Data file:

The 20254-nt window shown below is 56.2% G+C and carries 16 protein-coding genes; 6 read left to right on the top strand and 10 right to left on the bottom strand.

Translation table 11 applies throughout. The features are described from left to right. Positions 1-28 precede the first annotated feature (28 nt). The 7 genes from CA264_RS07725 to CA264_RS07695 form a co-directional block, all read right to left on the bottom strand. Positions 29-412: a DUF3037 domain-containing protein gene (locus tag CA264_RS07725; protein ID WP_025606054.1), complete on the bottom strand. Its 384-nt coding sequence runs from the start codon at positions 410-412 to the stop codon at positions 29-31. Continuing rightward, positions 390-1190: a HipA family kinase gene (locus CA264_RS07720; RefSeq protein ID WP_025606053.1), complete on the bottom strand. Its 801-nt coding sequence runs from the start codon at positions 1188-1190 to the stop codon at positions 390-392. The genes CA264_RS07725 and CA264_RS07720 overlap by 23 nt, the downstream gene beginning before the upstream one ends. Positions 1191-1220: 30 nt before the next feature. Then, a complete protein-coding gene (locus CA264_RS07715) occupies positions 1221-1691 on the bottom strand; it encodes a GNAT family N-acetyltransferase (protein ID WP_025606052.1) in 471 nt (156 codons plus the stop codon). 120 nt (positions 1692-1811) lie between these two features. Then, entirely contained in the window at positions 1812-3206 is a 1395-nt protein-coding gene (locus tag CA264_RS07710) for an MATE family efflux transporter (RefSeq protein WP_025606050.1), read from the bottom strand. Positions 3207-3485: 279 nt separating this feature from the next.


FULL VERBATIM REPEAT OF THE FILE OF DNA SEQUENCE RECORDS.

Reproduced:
The 20254-nt window shown below is 56.2% G+C and carries 16 protein-coding genes; 6 read left to right on the top strand and 10 right to left on the bottom strand.

Translation table 11 applies throughout. The features are described from left to right. Positions 1-28 precede the first annotated feature (28 nt). The 7 genes from CA264_RS07725 to CA264_RS07695 form a co-directional block, all read right to left on the bottom strand. Positions 29-412: a DUF3037 domain-containing protein gene (locus tag CA264_RS07725; protein ID WP_025606054.1), complete on the bottom strand. Its 384-nt coding sequence runs from the start codon at positions 410-412 to the stop codon at positions 29-31. Continuing rightward, positions 390-1190: a HipA family kinase gene (locus CA264_RS07720; RefSeq protein ID WP_025606053.1), complete on the bottom strand. Its 801-nt coding sequence runs from the start codon at positions 1188-1190 to the stop codon at positions 390-392. The genes CA264_RS07725 and CA264_RS07720 overlap by 23 nt, the downstream gene beginning before the upstream one ends. Positions 1191-1220: 30 nt before the next feature. Then, a complete protein-coding gene (locus CA264_RS07715) occupies positions 1221-1691 on the bottom strand; it encodes a GNAT family N-acetyltransferase (protein ID WP_025606052.1) in 471 nt (156 codons plus the stop codon). 120 nt (positions 1692-1811) lie between these two features. Then, entirely contained in the window at positions 1812-3206 is a 1395-nt protein-coding gene (locus tag CA264_RS07710) for an MATE family efflux transporter (RefSeq protein WP_025606050.1), read from the bottom strand. Positions 3207-3485: 279 nt separating this feature from the next.